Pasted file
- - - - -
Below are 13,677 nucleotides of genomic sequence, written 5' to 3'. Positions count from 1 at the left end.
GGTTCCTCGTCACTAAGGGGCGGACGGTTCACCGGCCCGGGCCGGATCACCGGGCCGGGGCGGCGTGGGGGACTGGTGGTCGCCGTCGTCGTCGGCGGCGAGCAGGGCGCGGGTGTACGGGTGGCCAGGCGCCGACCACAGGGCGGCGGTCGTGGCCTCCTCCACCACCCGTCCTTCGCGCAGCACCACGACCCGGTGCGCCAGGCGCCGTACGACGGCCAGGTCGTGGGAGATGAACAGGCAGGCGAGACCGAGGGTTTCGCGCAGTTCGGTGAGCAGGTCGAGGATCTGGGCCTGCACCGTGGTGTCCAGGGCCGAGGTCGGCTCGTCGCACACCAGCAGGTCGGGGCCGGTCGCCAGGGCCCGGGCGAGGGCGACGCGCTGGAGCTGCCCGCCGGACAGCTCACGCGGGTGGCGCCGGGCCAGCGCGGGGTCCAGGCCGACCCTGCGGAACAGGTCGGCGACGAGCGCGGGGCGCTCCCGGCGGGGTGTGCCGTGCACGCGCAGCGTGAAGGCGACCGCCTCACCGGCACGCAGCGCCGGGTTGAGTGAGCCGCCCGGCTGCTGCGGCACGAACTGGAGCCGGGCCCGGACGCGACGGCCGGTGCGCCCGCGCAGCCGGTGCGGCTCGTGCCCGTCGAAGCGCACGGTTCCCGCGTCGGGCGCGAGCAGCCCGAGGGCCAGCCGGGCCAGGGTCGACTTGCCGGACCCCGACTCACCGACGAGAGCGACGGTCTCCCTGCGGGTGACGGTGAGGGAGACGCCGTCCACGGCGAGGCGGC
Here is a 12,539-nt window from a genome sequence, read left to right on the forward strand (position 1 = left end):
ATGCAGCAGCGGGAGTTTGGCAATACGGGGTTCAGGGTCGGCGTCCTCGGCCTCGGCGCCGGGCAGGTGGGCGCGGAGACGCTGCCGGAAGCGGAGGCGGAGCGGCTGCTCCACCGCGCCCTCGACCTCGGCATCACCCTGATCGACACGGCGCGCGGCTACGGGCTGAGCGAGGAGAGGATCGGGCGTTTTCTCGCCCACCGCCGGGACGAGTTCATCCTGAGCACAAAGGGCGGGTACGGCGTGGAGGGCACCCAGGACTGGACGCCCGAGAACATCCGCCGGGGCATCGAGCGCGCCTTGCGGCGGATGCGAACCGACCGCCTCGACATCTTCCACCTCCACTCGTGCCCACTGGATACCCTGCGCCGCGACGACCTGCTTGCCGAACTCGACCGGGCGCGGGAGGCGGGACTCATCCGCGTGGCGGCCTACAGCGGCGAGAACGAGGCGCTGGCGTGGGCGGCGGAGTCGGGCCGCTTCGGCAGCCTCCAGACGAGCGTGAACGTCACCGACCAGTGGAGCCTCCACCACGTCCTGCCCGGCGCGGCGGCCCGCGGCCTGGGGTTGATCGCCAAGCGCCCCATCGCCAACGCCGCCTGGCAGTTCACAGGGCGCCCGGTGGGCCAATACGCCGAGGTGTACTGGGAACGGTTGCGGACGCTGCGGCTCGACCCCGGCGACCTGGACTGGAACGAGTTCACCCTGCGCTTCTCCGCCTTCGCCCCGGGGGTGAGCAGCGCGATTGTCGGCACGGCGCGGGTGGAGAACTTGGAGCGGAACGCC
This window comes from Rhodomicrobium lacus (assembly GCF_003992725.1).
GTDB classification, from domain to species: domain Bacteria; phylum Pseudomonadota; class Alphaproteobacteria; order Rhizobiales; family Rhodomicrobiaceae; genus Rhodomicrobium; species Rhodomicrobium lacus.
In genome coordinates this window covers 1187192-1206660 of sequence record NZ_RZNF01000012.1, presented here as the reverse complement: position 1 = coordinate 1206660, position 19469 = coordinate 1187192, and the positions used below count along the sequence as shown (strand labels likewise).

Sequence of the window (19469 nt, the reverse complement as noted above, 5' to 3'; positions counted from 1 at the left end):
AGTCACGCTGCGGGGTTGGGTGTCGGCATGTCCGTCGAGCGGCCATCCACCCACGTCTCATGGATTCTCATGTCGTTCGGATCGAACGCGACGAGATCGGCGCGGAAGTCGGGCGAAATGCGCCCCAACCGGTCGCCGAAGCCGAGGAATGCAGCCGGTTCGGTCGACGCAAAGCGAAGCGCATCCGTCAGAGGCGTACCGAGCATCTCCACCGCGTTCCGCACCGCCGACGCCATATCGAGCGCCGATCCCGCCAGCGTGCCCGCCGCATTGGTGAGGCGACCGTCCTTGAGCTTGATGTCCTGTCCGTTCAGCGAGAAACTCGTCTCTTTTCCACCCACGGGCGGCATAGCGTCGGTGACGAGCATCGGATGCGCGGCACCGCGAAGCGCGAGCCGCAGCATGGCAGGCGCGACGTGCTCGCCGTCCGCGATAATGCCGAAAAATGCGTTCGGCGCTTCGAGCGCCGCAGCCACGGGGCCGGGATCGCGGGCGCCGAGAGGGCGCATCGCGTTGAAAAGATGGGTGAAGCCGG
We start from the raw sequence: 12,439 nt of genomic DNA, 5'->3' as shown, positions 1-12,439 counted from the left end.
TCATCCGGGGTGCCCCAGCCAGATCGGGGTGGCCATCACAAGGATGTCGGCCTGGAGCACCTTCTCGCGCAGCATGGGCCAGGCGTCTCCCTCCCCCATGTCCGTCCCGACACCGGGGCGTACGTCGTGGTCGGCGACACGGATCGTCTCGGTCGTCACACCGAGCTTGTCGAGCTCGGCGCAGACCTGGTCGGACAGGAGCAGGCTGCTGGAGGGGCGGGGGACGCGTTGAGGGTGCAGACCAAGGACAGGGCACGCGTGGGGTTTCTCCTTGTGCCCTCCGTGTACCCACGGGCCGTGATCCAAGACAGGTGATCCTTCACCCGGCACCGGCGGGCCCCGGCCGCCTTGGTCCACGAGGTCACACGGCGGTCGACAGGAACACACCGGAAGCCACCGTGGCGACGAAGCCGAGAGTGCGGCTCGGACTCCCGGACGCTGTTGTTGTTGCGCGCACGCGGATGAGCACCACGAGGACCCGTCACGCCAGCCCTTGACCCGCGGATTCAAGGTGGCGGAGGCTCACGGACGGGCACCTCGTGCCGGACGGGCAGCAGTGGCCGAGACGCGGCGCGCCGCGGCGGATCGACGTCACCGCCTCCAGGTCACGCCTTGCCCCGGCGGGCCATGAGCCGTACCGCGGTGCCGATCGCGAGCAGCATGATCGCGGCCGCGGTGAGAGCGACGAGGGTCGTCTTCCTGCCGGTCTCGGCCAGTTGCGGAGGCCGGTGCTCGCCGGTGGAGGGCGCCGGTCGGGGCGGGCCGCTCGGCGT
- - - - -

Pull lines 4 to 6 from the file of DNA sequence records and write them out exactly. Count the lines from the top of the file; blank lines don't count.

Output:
ATGCAGCAGCGGGAGTTTGGCAATACGGGGTTCAGGGTCGGCGTCCTCGGCCTCGGCGCCGGGCAGGTGGGCGCGGAGACGCTGCCGGAAGCGGAGGCGGAGCGGCTGCTCCACCGCGCCCTCGACCTCGGCATCACCCTGATCGACACGGCGCGCGGCTACGGGCTGAGCGAGGAGAGGATCGGGCGTTTTCTCGCCCACCGCCGGGACGAGTTCATCCTGAGCACAAAGGGCGGGTACGGCGTGGAGGGCACCCAGGACTGGACGCCCGAGAACATCCGCCGGGGCATCGAGCGCGCCTTGCGGCGGATGCGAACCGACCGCCTCGACATCTTCCACCTCCACTCGTGCCCACTGGATACCCTGCGCCGCGACGACCTGCTTGCCGAACTCGACCGGGCGCGGGAGGCGGGACTCATCCGCGTGGCGGCCTACAGCGGCGAGAACGAGGCGCTGGCGTGGGCGGCGGAGTCGGGCCGCTTCGGCAGCCTCCAGACGAGCGTGAACGTCACCGACCAGTGGAGCCTCCACCACGTCCTGCCCGGCGCGGCGGCCCGCGGCCTGGGGTTGATCGCCAAGCGCCCCATCGCCAACGCCGCCTGGCAGTTCACAGGGCGCCCGGTGGGCCAATACGCCGAGGTGTACTGGGAACGGTTGCGGACGCTGCGGCTCGACCCCGGCGACCTGGACTGGAACGAGTTCACCCTGCGCTTCTCCGCCTTCGCCCCGGGGGTGAGCAGCGCGATTGTCGGCACGGCGCGGGTGGAGAACTTGGAGCGGAACGCC
This window comes from Rhodomicrobium lacus (assembly GCF_003992725.1).
GTDB classification, from domain to species: domain Bacteria; phylum Pseudomonadota; class Alphaproteobacteria; order Rhizobiales; family Rhodomicrobiaceae; genus Rhodomicrobium; species Rhodomicrobium lacus.